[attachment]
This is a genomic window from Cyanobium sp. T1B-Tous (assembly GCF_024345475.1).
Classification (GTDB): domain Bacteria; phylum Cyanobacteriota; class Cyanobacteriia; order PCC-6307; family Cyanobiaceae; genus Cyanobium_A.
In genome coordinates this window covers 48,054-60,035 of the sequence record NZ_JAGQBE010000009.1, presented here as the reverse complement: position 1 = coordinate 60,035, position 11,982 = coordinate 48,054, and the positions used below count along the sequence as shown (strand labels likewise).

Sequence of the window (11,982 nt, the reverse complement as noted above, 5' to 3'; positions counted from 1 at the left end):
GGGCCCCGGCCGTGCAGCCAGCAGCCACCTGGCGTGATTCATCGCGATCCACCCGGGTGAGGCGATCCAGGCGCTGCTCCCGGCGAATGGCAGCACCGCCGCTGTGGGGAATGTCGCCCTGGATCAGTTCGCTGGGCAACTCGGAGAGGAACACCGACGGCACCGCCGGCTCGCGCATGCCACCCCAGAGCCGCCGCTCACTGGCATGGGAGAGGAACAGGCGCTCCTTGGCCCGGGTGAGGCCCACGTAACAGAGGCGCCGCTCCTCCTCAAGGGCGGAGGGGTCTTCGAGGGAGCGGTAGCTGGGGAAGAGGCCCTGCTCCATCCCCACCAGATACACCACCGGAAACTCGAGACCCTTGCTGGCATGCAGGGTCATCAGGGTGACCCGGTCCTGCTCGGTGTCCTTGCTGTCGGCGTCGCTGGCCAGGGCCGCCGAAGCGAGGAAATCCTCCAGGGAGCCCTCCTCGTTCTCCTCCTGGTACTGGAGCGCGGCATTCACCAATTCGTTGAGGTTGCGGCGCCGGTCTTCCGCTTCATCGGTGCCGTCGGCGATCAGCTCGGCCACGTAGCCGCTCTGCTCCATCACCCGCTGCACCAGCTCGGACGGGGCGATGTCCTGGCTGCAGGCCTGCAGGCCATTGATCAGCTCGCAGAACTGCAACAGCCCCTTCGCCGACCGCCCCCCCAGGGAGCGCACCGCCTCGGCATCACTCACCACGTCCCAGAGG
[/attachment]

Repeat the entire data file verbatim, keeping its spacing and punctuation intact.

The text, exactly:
This is a genomic window from Cyanobium sp. T1B-Tous (assembly GCF_024345475.1).
Classification (GTDB): domain Bacteria; phylum Cyanobacteriota; class Cyanobacteriia; order PCC-6307; family Cyanobiaceae; genus Cyanobium_A.
In genome coordinates this window covers 48,054-60,035 of the sequence record NZ_JAGQBE010000009.1, presented here as the reverse complement: position 1 = coordinate 60,035, position 11,982 = coordinate 48,054, and the positions used below count along the sequence as shown (strand labels likewise).

Sequence of the window (11,982 nt, the reverse complement as noted above, 5' to 3'; positions counted from 1 at the left end):
GGGCCCCGGCCGTGCAGCCAGCAGCCACCTGGCGTGATTCATCGCGATCCACCCGGGTGAGGCGATCCAGGCGCTGCTCCCGGCGAATGGCAGCACCGCCGCTGTGGGGAATGTCGCCCTGGATCAGTTCGCTGGGCAACTCGGAGAGGAACACCGACGGCACCGCCGGCTCGCGCATGCCACCCCAGAGCCGCCGCTCACTGGCATGGGAGAGGAACAGGCGCTCCTTGGCCCGGGTGAGGCCCACGTAACAGAGGCGCCGCTCCTCCTCAAGGGCGGAGGGGTCTTCGAGGGAGCGGTAGCTGGGGAAGAGGCCCTGCTCCATCCCCACCAGATACACCACCGGAAACTCGAGACCCTTGCTGGCATGCAGGGTCATCAGGGTGACCCGGTCCTGCTCGGTGTCCTTGCTGTCGGCGTCGCTGGCCAGGGCCGCCGAAGCGAGGAAATCCTCCAGGGAGCCCTCCTCGTTCTCCTCCTGGTACTGGAGCGCGGCATTCACCAATTCGTTGAGGTTGCGGCGCCGGTCTTCCGCTTCATCGGTGCCGTCGGCGATCAGCTCGGCCACGTAGCCGCTCTGCTCCATCACCCGCTGCACCAGCTCGGACGGGGCGATGTCCTGGCTGCAGGCCTGCAGGCCATTGATCAGCTCGCAGAACTGCAACAGCCCCTTCGCCGACCGCCCCCCCAGGGAGCGCACCGCCTCGGCATCACTCACCACGTCCCAGAGG